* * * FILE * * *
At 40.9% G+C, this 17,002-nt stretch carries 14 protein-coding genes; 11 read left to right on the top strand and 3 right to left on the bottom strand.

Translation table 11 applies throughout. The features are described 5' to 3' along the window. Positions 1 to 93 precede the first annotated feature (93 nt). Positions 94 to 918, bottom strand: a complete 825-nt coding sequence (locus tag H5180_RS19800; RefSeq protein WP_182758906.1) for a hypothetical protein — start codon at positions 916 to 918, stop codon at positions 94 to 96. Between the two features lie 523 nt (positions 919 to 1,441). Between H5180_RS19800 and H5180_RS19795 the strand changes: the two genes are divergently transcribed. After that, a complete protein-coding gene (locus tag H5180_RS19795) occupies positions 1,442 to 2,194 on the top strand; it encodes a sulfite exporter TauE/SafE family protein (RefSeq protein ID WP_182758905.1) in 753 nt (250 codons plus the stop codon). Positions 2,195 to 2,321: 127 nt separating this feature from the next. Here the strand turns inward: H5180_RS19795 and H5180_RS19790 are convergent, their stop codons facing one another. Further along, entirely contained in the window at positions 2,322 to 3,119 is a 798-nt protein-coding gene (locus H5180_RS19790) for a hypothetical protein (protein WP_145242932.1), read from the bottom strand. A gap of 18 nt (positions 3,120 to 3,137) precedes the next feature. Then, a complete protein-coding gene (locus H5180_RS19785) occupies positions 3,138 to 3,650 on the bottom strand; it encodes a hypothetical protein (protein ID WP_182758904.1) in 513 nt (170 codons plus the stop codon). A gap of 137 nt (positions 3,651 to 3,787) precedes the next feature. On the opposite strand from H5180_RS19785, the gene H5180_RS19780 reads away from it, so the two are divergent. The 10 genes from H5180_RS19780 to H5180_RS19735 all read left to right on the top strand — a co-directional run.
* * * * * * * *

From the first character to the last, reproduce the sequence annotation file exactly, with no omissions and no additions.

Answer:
At 40.9% G+C, this 17,002-nt stretch carries 14 protein-coding genes; 11 read left to right on the top strand and 3 right to left on the bottom strand.

Translation table 11 applies throughout. The features are described 5' to 3' along the window. Positions 1 to 93 precede the first annotated feature (93 nt). Positions 94 to 918, bottom strand: a complete 825-nt coding sequence (locus tag H5180_RS19800; RefSeq protein WP_182758906.1) for a hypothetical protein — start codon at positions 916 to 918, stop codon at positions 94 to 96. Between the two features lie 523 nt (positions 919 to 1,441). Between H5180_RS19800 and H5180_RS19795 the strand changes: the two genes are divergently transcribed. After that, a complete protein-coding gene (locus tag H5180_RS19795) occupies positions 1,442 to 2,194 on the top strand; it encodes a sulfite exporter TauE/SafE family protein (RefSeq protein ID WP_182758905.1) in 753 nt (250 codons plus the stop codon). Positions 2,195 to 2,321: 127 nt separating this feature from the next. Here the strand turns inward: H5180_RS19795 and H5180_RS19790 are convergent, their stop codons facing one another. Further along, entirely contained in the window at positions 2,322 to 3,119 is a 798-nt protein-coding gene (locus H5180_RS19790) for a hypothetical protein (protein WP_145242932.1), read from the bottom strand. A gap of 18 nt (positions 3,120 to 3,137) precedes the next feature. Then, a complete protein-coding gene (locus H5180_RS19785) occupies positions 3,138 to 3,650 on the bottom strand; it encodes a hypothetical protein (protein ID WP_182758904.1) in 513 nt (170 codons plus the stop codon). A gap of 137 nt (positions 3,651 to 3,787) precedes the next feature. On the opposite strand from H5180_RS19785, the gene H5180_RS19780 reads away from it, so the two are divergent. The 10 genes from H5180_RS19780 to H5180_RS19735 all read left to right on the top strand — a co-directional run.